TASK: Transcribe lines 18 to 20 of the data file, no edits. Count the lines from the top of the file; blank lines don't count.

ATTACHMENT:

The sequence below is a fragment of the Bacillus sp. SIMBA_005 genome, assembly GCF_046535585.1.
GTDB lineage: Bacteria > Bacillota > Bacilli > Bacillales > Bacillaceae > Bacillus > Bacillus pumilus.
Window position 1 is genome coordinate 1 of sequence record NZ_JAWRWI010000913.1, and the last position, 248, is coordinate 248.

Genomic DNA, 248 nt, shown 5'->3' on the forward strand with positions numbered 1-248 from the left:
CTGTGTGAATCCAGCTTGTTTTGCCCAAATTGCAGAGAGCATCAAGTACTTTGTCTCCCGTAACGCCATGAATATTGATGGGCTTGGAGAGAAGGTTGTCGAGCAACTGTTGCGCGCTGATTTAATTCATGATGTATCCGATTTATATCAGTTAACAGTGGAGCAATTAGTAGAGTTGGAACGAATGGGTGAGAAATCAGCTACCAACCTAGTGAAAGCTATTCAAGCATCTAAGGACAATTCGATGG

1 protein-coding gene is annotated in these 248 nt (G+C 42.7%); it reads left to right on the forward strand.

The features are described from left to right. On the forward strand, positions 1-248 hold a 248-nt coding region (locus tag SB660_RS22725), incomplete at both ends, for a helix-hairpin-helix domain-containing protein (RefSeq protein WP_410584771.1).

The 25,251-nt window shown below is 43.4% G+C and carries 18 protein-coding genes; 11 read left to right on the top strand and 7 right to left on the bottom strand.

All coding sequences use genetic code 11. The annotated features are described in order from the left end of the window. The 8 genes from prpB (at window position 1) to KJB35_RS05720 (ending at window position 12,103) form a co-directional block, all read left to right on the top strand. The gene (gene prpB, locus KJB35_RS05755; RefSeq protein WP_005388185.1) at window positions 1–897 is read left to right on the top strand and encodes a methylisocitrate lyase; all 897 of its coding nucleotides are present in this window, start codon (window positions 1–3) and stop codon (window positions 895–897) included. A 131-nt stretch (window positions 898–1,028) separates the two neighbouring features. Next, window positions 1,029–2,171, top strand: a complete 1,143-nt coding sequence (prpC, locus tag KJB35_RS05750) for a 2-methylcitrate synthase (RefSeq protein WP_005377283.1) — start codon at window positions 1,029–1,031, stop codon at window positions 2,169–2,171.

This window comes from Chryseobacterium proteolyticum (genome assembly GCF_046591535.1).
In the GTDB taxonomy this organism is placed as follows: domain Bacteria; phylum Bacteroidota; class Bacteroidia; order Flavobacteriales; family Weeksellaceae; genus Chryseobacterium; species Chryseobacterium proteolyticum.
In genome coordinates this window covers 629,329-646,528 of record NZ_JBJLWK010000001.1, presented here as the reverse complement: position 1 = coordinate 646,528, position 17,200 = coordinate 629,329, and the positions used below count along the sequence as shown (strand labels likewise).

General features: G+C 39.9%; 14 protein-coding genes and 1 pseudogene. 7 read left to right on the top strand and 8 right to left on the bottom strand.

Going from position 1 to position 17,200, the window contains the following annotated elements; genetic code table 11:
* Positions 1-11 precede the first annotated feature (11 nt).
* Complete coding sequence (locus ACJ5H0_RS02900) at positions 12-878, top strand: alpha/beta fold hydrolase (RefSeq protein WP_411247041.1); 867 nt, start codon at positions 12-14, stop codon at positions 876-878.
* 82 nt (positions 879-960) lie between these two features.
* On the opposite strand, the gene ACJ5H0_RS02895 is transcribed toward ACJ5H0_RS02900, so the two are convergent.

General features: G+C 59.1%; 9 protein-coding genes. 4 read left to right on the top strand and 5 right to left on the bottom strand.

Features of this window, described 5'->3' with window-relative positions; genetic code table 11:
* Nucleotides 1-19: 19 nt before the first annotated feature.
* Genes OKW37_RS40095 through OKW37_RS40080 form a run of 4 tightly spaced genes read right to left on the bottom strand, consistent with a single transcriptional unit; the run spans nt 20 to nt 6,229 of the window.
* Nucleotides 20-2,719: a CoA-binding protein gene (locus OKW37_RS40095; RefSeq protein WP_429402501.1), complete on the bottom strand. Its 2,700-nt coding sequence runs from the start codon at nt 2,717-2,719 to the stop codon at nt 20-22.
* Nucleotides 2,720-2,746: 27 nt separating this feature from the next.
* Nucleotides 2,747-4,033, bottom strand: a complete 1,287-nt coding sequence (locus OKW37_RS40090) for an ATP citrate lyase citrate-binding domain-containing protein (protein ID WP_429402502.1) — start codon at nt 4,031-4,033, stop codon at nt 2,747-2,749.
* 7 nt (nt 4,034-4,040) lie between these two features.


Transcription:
* On the opposite strand, the gene ACJ5H0_RS02895 is transcribed toward ACJ5H0_RS02900, so the two are convergent.

General features: G+C 59.1%; 9 protein-coding genes. 4 read left to right on the top strand and 5 right to left on the bottom strand.

Features of this window, described 5'->3' with window-relative positions; genetic code table 11: